Local health departments can help districts communicate with parents, as well as provide them with crucial information about the course of an illness.
“Once (a student) is considered to be infectious, it would be recommended that they stay out of school until they have received five days of the appropriate antibiotic treatment, or 21 days from the onset of cough,” Ray said. “So you can see, if we don’t find out about it until you’re three weeks into a cough illness, you’ve already been there your whole infectious period, so we can’t shorten your infection time; where if we know early, we may not keep that student from getting sick, but we may shorten their infectious time to others.”
Caven said developing a communication plan was one of the most important lessons Hart County Schools officials learned.
“That was probably the biggest thing that came out of it; we looked at all the avenues of communication during that process and would be prepared to use those same avenues if faced with this again, or something else of this nature,” he said. “If there happens to be a need, we’re notifying all homes, so those parents who have opted out for religious or medical exemptions, they are being notified that there are cases in our buildings. We’re not telling them to keep them home, but if a parent chooses to keep them home, then we’re working with the family. A child (with an exemption) will not be penalized for missing school.”
Exemptions and being informed
In addition to medical exemptions for students with conditions that do allow them to receive vaccinations, Kentucky allows parents to exempt their children for religious reasons, but Humbaugh said that accounts for less than 2 percent of all exemptions.
“We also have small numbers of medical exemptions as well, and when we compare that to other states it’s actually pretty low,” he said. “Some states have philosophical exemptions; that is not an option for parents in Kentucky … I think people understand the importance of (vaccinations) in general.”
Humbaugh, who called vaccines one of the greatest medical success stories of the 20th century, said fear and misinformation about vaccinations may be contributing to lower rates of immunizations in areas of the country.
“I think one thing people fear are side effects of vaccinations,” said Humbaugh, who is also a pediatrician. “I think the literature shows that certainly, and the 20th century will bear that out, the benefit of being vaccinated for childhood diseases is greater than the small risks associated with vaccinations. To me, vaccinations are like any other type of medication that you give, everything has risks; taking Tylenol has risks. But the risks are very low. These are in general safe, proven effective vaccines, all FDA approved.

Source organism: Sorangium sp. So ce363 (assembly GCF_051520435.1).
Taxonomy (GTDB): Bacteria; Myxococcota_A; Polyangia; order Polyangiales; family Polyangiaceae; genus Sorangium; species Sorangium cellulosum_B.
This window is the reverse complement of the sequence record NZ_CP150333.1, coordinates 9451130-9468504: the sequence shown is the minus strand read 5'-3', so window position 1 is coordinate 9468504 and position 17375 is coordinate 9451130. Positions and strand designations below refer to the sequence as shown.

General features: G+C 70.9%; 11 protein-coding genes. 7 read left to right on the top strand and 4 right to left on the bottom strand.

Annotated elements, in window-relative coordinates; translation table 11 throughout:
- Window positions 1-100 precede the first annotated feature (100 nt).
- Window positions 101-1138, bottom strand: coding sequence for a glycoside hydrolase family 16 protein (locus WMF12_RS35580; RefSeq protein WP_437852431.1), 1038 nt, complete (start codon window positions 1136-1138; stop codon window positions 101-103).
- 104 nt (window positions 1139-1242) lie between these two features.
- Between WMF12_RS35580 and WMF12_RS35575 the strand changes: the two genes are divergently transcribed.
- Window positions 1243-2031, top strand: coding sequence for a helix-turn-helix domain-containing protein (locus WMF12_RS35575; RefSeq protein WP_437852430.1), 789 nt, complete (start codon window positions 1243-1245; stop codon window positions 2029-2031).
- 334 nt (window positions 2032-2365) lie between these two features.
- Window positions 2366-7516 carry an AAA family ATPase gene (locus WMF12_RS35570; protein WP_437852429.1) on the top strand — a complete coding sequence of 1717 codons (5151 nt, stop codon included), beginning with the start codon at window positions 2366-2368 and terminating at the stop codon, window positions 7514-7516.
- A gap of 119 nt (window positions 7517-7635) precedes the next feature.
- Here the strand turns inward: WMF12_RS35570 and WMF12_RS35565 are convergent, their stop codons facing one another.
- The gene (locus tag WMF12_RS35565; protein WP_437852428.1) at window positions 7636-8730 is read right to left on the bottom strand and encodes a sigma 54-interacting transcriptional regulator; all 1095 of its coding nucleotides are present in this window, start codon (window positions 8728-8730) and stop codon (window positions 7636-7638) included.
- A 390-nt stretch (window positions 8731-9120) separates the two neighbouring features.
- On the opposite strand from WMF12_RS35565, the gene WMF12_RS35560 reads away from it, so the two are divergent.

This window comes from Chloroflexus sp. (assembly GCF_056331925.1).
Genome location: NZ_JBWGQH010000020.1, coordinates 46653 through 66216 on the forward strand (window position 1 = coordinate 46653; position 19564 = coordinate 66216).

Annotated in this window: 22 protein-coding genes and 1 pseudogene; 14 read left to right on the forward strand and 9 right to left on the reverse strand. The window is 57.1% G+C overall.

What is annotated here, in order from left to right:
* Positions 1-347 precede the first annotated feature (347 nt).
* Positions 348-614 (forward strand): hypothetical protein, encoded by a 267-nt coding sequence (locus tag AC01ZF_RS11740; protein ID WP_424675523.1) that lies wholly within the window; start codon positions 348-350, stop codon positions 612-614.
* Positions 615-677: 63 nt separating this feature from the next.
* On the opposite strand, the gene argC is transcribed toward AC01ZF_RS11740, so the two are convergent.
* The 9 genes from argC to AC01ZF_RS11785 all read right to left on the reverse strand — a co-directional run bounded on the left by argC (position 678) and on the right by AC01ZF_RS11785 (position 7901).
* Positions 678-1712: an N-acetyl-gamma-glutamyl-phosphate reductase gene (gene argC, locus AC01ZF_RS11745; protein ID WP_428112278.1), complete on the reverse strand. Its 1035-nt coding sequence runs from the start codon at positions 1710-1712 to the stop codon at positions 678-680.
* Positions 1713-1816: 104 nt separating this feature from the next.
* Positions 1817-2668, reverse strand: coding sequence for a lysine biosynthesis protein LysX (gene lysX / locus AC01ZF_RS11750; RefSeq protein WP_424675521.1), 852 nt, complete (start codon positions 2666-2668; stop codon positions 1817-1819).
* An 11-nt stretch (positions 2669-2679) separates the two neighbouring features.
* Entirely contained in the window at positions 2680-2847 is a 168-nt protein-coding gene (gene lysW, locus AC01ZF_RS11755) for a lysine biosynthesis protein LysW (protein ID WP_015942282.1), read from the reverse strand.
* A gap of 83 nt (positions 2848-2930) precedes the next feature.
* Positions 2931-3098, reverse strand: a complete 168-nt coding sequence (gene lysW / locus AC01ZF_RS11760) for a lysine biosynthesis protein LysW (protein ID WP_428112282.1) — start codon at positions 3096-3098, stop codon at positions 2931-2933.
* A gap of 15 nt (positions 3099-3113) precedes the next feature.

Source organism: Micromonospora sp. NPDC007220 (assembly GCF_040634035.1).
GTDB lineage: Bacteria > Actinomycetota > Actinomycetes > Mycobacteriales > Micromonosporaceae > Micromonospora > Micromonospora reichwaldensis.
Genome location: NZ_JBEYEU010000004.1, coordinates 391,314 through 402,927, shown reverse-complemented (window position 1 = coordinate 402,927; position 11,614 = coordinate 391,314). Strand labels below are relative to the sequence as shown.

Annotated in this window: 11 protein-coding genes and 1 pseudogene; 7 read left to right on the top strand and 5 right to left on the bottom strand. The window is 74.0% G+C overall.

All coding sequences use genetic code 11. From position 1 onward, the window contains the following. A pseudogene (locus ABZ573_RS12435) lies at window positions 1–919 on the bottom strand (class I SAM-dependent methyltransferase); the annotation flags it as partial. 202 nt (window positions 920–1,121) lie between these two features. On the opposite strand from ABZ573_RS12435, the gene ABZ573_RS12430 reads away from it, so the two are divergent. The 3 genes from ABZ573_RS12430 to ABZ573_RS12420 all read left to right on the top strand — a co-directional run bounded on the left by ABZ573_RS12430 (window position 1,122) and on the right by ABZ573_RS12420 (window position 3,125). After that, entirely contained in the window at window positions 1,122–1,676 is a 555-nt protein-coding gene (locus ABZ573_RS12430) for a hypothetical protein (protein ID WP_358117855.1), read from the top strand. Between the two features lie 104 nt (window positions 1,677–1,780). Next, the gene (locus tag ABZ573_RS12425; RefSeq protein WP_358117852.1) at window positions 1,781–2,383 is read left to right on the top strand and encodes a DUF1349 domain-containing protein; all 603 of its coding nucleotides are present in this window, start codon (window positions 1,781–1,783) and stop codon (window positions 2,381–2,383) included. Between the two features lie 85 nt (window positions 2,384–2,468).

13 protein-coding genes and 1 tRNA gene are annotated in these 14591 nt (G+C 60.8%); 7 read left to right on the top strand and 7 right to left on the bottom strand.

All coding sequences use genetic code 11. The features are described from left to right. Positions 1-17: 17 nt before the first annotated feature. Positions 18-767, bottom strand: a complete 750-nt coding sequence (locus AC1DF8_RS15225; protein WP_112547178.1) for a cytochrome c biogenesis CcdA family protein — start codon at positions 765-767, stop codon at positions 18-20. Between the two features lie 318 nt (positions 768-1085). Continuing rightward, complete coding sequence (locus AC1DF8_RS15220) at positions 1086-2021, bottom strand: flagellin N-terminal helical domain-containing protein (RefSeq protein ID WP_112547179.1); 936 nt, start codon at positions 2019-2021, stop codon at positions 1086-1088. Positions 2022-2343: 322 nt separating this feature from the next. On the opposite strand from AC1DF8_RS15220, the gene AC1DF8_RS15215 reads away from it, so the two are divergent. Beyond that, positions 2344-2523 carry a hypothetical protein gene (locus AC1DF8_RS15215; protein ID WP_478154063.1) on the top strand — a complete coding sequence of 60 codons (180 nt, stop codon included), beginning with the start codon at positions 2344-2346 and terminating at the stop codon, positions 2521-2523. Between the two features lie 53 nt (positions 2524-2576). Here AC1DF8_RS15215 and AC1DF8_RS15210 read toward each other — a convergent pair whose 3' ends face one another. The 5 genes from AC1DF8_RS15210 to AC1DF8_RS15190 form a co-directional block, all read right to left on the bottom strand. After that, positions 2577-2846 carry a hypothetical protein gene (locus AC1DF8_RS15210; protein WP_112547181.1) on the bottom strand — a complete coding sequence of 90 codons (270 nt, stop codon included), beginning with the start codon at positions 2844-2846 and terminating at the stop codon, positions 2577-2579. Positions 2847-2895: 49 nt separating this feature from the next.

“The most common side effects are soreness or redness at the injection site, and even that is in the minority of children who are vaccinated. These are vaccines that are tested and proven and safe for children.”
Humbaugh said he tries to direct people to credible sources of information, such as from the Centers for Disease Control and Prevention. He said health care providers also are an invaluable resource for school and public health officials.
“Studies have shown that if health-care providers recommend it, people pay attention to them,” he said.
He encouraged schools to work with local health officials to help keep vaccination rates high.
“The more educated our population is, the healthier our population is,” he said. “But in order for children to learn, they have to be healthy. And this helps to keep kids healthy and prevent outbreaks.”
Required Immunizations in Kentucky
For kindergarten entry, all children at least 5 years of age must have:
- Five doses of DTaP or DTP (diphtheria, tetanus, pertussis) or combinations of the two vaccines.
- Four doses of IPV or OPV (polio) or combinations of the two vaccines.
- Three doses of hepatitis B.
- Two doses of MMR (measles, mumps, rubella).
- Two doses of varicella (chickenpox), unless a health-care provider states that the child has had a diagnosis of typical varicella disease or verification of a history of varicella disease by a health-care provider or a diagnosis of herpes zoster disease or verification of history of herpes zoster disease by a health-care provider.
For sixth grade entry, age 11 or 12 years or older, a child shall have received:
- One dose of Tdap (diphtheria, tetanus, pertussis) if it has been at least 2 years since the administration of the last dose of tetanus-containing vaccine.
- Two doses of varicella, unless a health-care provider states that the child has had a diagnosis of typical varicella disease or verification of a history of varicella disease by a health-care provider or a diagnosis or herpes zoster disease or verification of a history of herpes zoster disease by a health-care provider.
- One dose of MCV or MPSV (meningococcal vaccine).